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Tue May 1, 2012
Microsoft, Barnes & Nobel Take On Digital Rivals
Originally published on Tue May 1, 2012 2:38 pm
STEVE INSKEEP, HOST:
The last few years have not been a good time in the bookstore business, but Barnes & Noble stock is climbing after the company announced its dealings with a business partner. Microsoft is investing $300 million in Barnes & Noble. The money goes to the bookstore chain's efforts to expand in digital books and tablet computing. NPR's Wendy Kaufman reports.
WENDY KAUFMAN, BYLINE: In the world of tablets, Apple is the undisputed leader. And in total merchandise, Amazon is content king. Microsoft and Barnes & Noble have been playing catch up to these very formidable rivals in the digital realm and analysts see this deal as being good for both the bookseller and the software giant.
JAMES MCQUIVEY: What we make of this is Apple and Amazon are poised to take over the world and Microsoft and Barnes & Noble don't really want to take that lying down.
KAUFMAN: That's James McQuivey of Forrester Research. He notes the deal gives Barnes & Noble, which has been struggling, a badly needed infusion of cash. It gives Microsoft access to a trove of new content. As part of the deal, Microsoft will get a nearly 18 percent stake in a brand new Barnes & Noble subsidiary. For now at least, it will be called Newco, as in new company. It will include the Nook, book downloads, digital textbooks and educational software.
Bob O'Donnell, an analyst at the research firm IDC, says the deal assures the future of the Nook and the Nook e-reader platform.
BOB O'DONNELL: There had been a lot of concerns with the dominance of Apple and of Amazon, could Barnes & Noble continue? And now, clearly they're going to be able to continue.
KAUFMAN: And perhaps thrive, providing real alternatives.
O'DONNELL: I think that's important. I think people are looking to have competitors so that there's not one dominant force. And this sort of helps balance things a bit.
KAUFMAN: More competition could mean better prices for consumers and a better deal for publishers. Many of them have complained that Amazon has been squeezing them to sell their books for prices that were just too low. Indeed, the CEO of Barnes & Noble says publishers are going to like this deal a lot and says he's received encouraging e-mails from many top publishers.
While Barnes & Noble gets what looks like a bit of a new lease on life, Microsoft gets a content boost as it tries to compete with Apple's iPad. Tablet computers running Microsoft's brand new operating system, Windows 8, will be out this year and now Nook's digital offerings will be bundled with it. Still, Wes Miller, an analyst at the independent research firm Directions on Microsoft, says competing against the iPad will be extremely tough.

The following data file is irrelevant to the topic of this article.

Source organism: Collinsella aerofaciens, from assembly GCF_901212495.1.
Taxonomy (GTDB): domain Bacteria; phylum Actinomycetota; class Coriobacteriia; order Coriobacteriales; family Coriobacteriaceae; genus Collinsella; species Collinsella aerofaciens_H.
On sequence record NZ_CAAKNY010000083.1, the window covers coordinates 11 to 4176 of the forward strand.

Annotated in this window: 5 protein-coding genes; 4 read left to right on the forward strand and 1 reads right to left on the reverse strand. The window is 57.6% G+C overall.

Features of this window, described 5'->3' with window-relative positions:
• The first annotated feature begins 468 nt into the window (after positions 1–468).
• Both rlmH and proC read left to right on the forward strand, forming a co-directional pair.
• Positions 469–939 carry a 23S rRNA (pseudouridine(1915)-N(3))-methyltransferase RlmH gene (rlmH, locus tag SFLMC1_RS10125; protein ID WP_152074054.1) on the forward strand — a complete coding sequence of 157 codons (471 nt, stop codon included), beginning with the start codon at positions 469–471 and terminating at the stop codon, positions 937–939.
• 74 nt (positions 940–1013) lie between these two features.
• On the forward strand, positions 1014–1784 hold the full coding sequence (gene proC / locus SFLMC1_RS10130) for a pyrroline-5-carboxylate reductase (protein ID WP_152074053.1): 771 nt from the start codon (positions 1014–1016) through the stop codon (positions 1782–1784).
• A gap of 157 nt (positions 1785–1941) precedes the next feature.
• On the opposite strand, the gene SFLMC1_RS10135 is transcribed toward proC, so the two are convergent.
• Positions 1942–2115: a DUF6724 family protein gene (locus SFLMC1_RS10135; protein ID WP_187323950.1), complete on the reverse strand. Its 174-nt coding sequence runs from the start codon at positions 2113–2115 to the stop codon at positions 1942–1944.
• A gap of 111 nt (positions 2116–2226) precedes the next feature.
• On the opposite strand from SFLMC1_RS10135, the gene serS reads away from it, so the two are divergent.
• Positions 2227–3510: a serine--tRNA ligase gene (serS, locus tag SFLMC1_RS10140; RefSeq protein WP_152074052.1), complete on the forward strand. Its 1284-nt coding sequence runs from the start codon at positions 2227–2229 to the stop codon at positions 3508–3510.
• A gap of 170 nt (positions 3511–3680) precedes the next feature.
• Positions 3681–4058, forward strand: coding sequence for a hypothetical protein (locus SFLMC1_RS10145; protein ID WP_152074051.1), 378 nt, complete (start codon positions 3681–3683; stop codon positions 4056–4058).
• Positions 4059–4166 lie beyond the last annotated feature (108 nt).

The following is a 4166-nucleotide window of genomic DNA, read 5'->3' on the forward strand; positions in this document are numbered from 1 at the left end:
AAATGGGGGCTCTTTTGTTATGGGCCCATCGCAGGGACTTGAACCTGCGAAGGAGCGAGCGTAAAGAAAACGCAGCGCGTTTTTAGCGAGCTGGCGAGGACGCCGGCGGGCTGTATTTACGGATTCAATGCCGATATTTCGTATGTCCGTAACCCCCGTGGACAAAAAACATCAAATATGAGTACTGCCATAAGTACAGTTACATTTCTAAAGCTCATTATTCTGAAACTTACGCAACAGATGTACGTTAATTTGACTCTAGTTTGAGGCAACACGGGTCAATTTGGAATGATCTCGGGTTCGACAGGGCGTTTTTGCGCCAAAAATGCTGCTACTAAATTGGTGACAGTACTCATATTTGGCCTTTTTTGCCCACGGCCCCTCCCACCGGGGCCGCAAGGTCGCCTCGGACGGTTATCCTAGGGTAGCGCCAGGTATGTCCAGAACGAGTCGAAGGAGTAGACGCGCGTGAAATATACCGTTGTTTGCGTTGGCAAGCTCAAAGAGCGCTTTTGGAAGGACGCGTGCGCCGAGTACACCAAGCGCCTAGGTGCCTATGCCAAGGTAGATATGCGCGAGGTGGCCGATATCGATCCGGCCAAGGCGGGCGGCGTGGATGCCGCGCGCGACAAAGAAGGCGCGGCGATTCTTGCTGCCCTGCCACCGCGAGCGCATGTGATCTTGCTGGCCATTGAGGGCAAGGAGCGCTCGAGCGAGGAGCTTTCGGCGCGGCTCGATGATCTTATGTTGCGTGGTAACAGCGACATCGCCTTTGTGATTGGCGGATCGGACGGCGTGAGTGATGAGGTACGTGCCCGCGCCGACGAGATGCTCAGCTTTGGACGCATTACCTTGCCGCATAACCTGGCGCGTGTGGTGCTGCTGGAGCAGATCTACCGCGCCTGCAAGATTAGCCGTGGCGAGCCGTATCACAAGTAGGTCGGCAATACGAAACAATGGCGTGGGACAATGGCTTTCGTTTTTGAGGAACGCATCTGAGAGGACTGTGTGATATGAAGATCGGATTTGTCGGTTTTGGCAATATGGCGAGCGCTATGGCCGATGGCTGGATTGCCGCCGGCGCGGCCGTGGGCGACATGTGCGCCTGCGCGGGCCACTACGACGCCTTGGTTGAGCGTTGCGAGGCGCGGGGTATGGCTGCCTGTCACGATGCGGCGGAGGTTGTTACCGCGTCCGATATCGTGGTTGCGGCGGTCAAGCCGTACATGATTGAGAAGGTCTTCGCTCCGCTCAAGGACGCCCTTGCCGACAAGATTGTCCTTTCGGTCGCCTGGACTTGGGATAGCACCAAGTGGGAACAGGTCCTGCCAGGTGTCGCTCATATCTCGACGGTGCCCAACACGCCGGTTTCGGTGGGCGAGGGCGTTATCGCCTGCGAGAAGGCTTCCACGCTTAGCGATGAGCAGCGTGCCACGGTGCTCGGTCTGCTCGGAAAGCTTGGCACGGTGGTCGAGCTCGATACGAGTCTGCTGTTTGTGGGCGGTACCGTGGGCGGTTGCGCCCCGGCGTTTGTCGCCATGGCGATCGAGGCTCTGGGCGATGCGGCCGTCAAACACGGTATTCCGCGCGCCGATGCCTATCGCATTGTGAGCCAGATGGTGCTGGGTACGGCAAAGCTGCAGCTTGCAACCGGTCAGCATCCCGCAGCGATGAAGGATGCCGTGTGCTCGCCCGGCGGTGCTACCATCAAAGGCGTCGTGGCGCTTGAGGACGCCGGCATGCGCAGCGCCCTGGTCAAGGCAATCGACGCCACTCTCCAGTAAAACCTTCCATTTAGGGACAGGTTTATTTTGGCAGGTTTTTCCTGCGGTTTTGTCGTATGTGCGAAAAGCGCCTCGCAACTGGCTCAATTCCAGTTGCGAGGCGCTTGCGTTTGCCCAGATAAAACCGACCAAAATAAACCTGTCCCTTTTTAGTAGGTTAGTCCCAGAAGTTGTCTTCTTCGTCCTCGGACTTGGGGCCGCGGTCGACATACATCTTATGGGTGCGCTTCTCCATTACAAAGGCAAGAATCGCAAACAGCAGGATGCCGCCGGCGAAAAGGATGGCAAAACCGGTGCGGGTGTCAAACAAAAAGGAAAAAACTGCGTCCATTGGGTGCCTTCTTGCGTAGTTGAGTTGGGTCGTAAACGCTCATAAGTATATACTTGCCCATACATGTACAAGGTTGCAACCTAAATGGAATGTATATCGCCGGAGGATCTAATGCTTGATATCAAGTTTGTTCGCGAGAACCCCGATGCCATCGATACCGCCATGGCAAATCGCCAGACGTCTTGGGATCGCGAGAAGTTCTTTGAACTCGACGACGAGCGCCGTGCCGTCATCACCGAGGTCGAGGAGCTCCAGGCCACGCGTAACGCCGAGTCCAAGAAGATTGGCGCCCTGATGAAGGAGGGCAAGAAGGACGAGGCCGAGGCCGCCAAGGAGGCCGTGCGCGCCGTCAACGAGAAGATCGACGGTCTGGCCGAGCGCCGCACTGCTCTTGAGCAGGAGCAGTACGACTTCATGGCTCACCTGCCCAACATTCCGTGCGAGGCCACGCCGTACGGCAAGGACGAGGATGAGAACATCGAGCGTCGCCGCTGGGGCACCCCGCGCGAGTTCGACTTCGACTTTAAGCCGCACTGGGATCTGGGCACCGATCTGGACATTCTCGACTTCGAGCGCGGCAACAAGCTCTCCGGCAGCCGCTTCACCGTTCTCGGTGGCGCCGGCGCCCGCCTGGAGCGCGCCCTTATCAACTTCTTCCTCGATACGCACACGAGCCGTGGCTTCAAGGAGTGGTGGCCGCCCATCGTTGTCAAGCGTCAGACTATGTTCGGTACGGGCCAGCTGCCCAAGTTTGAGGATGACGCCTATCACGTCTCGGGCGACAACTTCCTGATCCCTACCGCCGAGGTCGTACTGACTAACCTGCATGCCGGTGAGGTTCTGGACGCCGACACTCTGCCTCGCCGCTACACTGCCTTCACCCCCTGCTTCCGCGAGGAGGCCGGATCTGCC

WES MILLER: In order to do that you've got to have apps. You've got to have games. You've got to have books. You've got to have music. You've got to have a whole - it's a really broad platform and it's taken Apple, you know, 12 years to build this platform out and Microsoft is attempting to do it in a couple.
KAUFMAN: And Miller believes Microsoft's total package will fall short. The analyst says Microsoft has sometimes embraced a strategy of turning out products and services that weren't quite as good as the market leaders but were good enough to bring in healthy profits.
MILLER: But it may be a harder challenge when you're going up against somebody where the whole company's mantra is exceptionally good. You know, no compromise seems to be Apples motto. So how do you compete with exceptional when you're good enough?
KAUFMAN: Despite some concerns, Barnes & Noble's shareholders loudly applauded the deal. They'd been clamoring for the sale of the Nook business or even the whole company. And a sale of the new digital division remains a possibility. The deal also puts to rest the nasty patent fight between Microsoft and Barnes & Noble over the Nook's operating system. Taken together, all of this was enough to drive Barnes & Noble stock up more than 50 percent.
Wendy Kaufman, NPR News.
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INSKEEP: This is NPR News. Transcript provided by NPR, Copyright National Public Radio.